Back on the site, and by about 3pm people are drifting about a bit more, so I take the opportunity to seek out some of the site’s few women for a chat. They say you hardly ever find female labourers on site. “I know it’s controversial to say it, but a building site really isn’t a place for a girl if she’s going to want to be shifting things and labouring,” says Laura, a 33-year-old Pole who runs her own industrial cleaning company. “Apart from the physical strength, the only other thing about working on site is all the men. But either you cope with that or you don’t. It takes a certain woman. I don’t mind. The men don’t get silly or gossip or bitch. They just get on and have a laugh. I like that.”
Jules used to be a hairdresser but has been working with her husband putting up solar protection panels on windows for 10 years. “Going on site as a woman you’re always going to get the stares and the odd comment but how is that different from walking along the street these days? You can’t come onto site and be someone who fades into the background. As a woman you’ve got to have balls and give it all back a bit. You’ve also got to ignore the language.”
The female toilets are nothing special but they are clean. “They only put those toilets up a couple of weeks ago because I kicked up a fuss,” says one women. “They were good about it but it was ridiculous. We had to find a restaurant or pub before then.”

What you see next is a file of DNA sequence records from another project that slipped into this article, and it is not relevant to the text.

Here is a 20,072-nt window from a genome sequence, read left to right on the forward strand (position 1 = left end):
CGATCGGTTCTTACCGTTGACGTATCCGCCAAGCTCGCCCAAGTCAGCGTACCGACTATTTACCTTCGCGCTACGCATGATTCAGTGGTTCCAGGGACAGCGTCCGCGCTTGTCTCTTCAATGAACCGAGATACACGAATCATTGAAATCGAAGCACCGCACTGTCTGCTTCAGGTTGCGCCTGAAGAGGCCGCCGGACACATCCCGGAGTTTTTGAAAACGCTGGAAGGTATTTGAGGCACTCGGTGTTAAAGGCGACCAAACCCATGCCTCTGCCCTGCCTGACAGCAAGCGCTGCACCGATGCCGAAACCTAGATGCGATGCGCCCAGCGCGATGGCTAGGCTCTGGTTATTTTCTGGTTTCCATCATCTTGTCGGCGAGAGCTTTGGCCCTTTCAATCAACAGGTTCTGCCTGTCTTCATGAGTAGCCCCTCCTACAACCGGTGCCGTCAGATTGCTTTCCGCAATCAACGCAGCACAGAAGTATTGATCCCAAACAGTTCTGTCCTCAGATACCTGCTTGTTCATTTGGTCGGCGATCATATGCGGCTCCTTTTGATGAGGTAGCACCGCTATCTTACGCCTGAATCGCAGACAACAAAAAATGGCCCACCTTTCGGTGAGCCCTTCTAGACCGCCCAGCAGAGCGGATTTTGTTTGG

I spend the rest of the afternoon trying to dodge the hard labour, and, when my day finally draws to a close, I am relieved. Rude comments and staring aside, the boys tried their best but as I head for home I feel disheartened.
The on-site manager had told me that I was the first female labourer he’d seen in 20 years. There must be a reason why it is such a rarity. After my own experience I’d say that, as a woman, to take on what is considered to be a man’s job you’ve got to do it well. If you can’t, like me, you won’t make many friends – and that’s not a working environment anyone would feel happy in.
For me, the work was just too hard. My inability to do a good job also rubbed the guys up the wrong way so I felt left out. It didn’t help that their supervisor could see that I wasn’t coping and so kept barking orders at them: “Get Em some gloves for God’s sake, she’ll hurt herself. Will you lift that for her? She’s struggling over there. You come and finish this, Emily needs a time out.” To be honest, even I began to hate me. And, once the novelty had worn off, the men were much happier getting on with their work and pretending I wasn’t there.
But their reaction to the skilled women – the electrician and the decorators – was different. Although they got the same kind of ribbing as I did, the men respected them. “They’re trained at something they are good at,” said one. “They fit in because they just get on with it and blend in. They probably do the job better than us.” See, respect. “And when they bend over we get to see what underwear they’re wearing.” Well, close enough.
It’s only when I’m on the bus that I discover a sense of on-site camaraderie – in a fellow passenger, a huge black man who helps me up as I trip over in my ridiculous shoes. “You want to be slowing down before you hurt yourself,” he says. “I know what your day’s been like. It’s hard. I was on at seven and I feel for you, I do.” I suddenly realise that he’s noticed my screwed-up high-vis vest, and that he’s holding one too. “The worst thing about it is that before you know it you’re up at six and doing it all over again,” he laughs. And I think to myself, “no way”.